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Paced by a rail journey from London to Paris, this novel is about two men thrown together by chance. Charles knows that he is near the end of his life and is on his way to meet his first lover, Madeleine, probably for the last time. Martin is hoping to escape from an unhappy marriage.

Just Crossing

At around midnight Charles was lying awake in the small single bed in the nursery. It had been wonderful day. His father was not a regular drinker - but to celebrate the starting of the pump he had taken the family and the girls to a local pub that evening. Though the pub itself was quiet, their group was certainly not. After a beer or two, everyone, including Yvonne and Madeleine were vying to tell their version of the days events. They had left the pub at 10 o'clock singing English and French songs on the walk home. Now the house was silent. Charles could hear the light snores of his father in the bedroom next door. But Charles was not ready for sleep. The day had been too exciting, and the beer, which he wasn't used to, was feeding his mind with images that were far too interesting to ignore.

The house creaked in a relaxing, homely way. Charles had listened to those creaks so many times before. It was as if the house was preparing itself for sleep. When he was much younger he had imagined patterns in the sounds. He had imagined that those patterns were footsteps carefully ascending the stairs, and then stalking along the landing to his bedroom. They clearly belonged to a burglar or murderer so the young Charles would bury himself deep within the blankets. Frightened, but comforted by the enveloping warmth of the bedclothes.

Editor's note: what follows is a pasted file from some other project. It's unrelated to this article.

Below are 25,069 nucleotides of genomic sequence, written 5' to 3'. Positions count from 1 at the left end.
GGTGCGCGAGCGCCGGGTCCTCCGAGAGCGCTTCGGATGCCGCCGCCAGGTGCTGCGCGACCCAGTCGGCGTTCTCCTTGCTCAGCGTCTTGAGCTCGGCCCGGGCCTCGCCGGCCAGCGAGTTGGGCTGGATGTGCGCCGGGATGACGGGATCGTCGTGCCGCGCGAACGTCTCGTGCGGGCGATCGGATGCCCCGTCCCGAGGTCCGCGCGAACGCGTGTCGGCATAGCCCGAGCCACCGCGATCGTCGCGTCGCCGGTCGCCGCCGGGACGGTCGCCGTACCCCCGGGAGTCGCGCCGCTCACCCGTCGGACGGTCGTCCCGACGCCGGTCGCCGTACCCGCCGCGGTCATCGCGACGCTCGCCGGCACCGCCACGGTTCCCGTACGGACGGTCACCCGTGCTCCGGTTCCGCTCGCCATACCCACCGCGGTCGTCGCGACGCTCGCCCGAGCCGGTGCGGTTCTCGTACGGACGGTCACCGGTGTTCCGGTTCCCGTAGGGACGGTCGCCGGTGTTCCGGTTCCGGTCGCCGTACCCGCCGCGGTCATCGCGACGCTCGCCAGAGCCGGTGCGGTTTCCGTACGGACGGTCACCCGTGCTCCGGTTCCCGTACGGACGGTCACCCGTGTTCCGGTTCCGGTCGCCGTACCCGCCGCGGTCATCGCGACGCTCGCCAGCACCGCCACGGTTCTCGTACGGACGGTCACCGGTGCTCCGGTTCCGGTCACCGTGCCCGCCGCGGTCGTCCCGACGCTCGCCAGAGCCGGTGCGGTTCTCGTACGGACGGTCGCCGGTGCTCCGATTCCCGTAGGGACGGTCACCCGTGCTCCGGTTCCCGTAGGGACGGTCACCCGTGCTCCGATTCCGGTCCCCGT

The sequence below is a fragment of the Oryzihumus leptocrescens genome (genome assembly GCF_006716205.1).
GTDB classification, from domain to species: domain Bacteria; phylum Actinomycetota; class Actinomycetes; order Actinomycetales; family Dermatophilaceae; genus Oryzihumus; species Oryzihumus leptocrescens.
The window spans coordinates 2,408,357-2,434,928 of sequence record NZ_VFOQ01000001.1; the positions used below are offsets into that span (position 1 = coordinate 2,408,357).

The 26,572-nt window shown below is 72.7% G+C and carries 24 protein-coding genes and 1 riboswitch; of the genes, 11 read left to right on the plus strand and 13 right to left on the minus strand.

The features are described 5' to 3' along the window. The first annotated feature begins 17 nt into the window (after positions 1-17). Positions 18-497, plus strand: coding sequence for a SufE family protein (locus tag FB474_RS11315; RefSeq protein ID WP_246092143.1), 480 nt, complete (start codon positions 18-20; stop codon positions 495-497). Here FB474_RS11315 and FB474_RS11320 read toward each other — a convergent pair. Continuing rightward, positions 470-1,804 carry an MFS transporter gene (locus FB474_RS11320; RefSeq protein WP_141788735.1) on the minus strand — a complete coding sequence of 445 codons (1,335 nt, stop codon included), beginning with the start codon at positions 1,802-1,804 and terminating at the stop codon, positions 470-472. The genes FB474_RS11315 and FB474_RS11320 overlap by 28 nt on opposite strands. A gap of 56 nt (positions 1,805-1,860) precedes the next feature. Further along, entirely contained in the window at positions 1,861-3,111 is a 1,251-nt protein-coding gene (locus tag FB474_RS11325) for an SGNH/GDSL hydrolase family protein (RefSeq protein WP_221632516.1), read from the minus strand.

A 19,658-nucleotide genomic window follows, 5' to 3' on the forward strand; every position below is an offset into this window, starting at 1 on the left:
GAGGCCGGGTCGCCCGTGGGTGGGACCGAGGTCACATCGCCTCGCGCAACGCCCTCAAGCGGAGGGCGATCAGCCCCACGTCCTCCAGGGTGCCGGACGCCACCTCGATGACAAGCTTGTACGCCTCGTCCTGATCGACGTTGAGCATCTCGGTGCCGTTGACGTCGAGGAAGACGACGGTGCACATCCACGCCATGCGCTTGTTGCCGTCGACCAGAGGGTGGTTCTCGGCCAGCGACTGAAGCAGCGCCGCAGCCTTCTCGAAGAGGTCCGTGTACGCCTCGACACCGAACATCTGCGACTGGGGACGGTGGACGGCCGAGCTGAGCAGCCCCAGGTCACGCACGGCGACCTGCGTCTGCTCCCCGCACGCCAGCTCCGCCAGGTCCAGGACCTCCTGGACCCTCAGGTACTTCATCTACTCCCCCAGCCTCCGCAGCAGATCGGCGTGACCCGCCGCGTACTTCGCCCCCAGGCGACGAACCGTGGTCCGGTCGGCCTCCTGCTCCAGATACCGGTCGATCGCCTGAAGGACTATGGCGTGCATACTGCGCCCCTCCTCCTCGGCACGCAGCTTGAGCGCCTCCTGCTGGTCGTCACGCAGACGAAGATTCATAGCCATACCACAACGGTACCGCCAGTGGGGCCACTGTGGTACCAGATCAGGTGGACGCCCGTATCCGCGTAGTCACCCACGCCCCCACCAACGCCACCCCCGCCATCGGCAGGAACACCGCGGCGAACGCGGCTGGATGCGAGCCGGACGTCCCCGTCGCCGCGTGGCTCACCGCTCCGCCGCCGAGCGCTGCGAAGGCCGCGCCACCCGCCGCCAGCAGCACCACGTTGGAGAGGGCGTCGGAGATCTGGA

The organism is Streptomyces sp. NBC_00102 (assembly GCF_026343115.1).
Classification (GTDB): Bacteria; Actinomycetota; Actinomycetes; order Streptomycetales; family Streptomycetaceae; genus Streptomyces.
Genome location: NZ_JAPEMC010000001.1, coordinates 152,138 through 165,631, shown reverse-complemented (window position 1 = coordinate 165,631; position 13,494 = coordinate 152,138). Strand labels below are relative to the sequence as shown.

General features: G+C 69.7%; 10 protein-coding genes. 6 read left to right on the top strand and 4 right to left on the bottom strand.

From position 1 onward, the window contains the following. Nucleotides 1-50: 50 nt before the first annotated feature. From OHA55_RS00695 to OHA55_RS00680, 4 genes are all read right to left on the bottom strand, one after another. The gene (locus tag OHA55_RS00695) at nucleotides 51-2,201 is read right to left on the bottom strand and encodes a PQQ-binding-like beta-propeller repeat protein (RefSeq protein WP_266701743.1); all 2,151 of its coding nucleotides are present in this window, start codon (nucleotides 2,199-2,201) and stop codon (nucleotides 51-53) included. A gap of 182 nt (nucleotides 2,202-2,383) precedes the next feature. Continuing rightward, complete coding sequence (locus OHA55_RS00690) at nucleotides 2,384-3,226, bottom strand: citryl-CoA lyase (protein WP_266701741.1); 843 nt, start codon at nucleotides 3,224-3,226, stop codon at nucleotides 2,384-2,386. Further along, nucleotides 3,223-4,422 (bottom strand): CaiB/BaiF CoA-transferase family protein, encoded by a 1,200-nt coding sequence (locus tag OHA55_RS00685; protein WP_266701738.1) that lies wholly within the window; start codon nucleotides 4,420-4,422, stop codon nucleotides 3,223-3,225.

Now he thought he could hear that familiar pattern. This time the footsteps were coming towards the nursery or his parents' room, he could not determine which. He listened very carefully, his body becoming more and more tense - his ears seeming to reach out through the door and out onto the landing. The sound of the latch opening on the nursery door nearly stopped his heart. Tempting though it was he was clearly too old to tunnel into the bedclothes. He sat up and tried to see who or what was entering his room, but the darkness was near complete. He heard the door creak open and then quickly close. He waited, barely able to breathe. He saw the quick movement of a shadow beside the bed and was about to leap upon it when a whispered voice, very close to his ear said, "Shh. Dites rien. Say nothing. All will be well."


108,000 words

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